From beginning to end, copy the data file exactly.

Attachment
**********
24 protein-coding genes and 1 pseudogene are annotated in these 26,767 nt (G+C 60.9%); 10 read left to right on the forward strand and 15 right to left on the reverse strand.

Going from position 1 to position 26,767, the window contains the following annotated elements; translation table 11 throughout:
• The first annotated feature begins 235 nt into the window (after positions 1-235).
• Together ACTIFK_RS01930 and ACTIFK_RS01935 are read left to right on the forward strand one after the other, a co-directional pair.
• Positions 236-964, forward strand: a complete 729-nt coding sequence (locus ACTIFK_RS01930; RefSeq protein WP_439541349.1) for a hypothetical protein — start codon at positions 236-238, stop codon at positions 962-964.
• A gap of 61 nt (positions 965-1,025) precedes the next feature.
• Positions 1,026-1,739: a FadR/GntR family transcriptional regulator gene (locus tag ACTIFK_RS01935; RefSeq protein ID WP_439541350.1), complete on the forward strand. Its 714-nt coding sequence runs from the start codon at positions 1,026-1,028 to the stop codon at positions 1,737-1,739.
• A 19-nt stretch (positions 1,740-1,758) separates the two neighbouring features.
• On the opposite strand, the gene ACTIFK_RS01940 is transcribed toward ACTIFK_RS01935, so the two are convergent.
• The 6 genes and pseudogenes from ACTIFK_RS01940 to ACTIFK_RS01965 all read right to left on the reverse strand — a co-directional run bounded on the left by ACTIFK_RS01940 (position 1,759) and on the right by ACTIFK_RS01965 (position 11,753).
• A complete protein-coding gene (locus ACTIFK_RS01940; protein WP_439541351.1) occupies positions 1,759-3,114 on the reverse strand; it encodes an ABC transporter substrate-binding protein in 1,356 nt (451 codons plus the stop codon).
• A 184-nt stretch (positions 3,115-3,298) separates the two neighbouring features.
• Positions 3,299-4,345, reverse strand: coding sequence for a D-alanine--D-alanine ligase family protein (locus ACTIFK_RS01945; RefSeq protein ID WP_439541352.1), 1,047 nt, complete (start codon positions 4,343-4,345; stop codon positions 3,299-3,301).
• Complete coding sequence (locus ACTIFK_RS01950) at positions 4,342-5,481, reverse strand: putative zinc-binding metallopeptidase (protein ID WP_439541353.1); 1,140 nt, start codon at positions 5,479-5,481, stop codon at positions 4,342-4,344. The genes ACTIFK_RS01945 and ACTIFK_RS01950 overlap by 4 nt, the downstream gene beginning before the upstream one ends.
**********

24 protein-coding genes and 1 pseudogene are annotated in these 26,767 nt (G+C 60.9%); 10 read left to right on the forward strand and 15 right to left on the reverse strand.

Going from position 1 to position 26,767, the window contains the following annotated elements; translation table 11 throughout:
• The first annotated feature begins 235 nt into the window (after positions 1-235).
• Together ACTIFK_RS01930 and ACTIFK_RS01935 are read left to right on the forward strand one after the other, a co-directional pair.
• Positions 236-964, forward strand: a complete 729-nt coding sequence (locus ACTIFK_RS01930; RefSeq protein WP_439541349.1) for a hypothetical protein — start codon at positions 236-238, stop codon at positions 962-964.
• A gap of 61 nt (positions 965-1,025) precedes the next feature.
• Positions 1,026-1,739: a FadR/GntR family transcriptional regulator gene (locus tag ACTIFK_RS01935; RefSeq protein ID WP_439541350.1), complete on the forward strand. Its 714-nt coding sequence runs from the start codon at positions 1,026-1,028 to the stop codon at positions 1,737-1,739.
• A 19-nt stretch (positions 1,740-1,758) separates the two neighbouring features.
• On the opposite strand, the gene ACTIFK_RS01940 is transcribed toward ACTIFK_RS01935, so the two are convergent.
• The 6 genes and pseudogenes from ACTIFK_RS01940 to ACTIFK_RS01965 all read right to left on the reverse strand — a co-directional run bounded on the left by ACTIFK_RS01940 (position 1,759) and on the right by ACTIFK_RS01965 (position 11,753).
• A complete protein-coding gene (locus ACTIFK_RS01940; protein WP_439541351.1) occupies positions 1,759-3,114 on the reverse strand; it encodes an ABC transporter substrate-binding protein in 1,356 nt (451 codons plus the stop codon).
• A 184-nt stretch (positions 3,115-3,298) separates the two neighbouring features.
• Positions 3,299-4,345, reverse strand: coding sequence for a D-alanine--D-alanine ligase family protein (locus ACTIFK_RS01945; RefSeq protein ID WP_439541352.1), 1,047 nt, complete (start codon positions 4,343-4,345; stop codon positions 3,299-3,301).
• Complete coding sequence (locus ACTIFK_RS01950) at positions 4,342-5,481, reverse strand: putative zinc-binding metallopeptidase (protein ID WP_439541353.1); 1,140 nt, start codon at positions 5,479-5,481, stop codon at positions 4,342-4,344. The genes ACTIFK_RS01945 and ACTIFK_RS01950 overlap by 4 nt, the downstream gene beginning before the upstream one ends.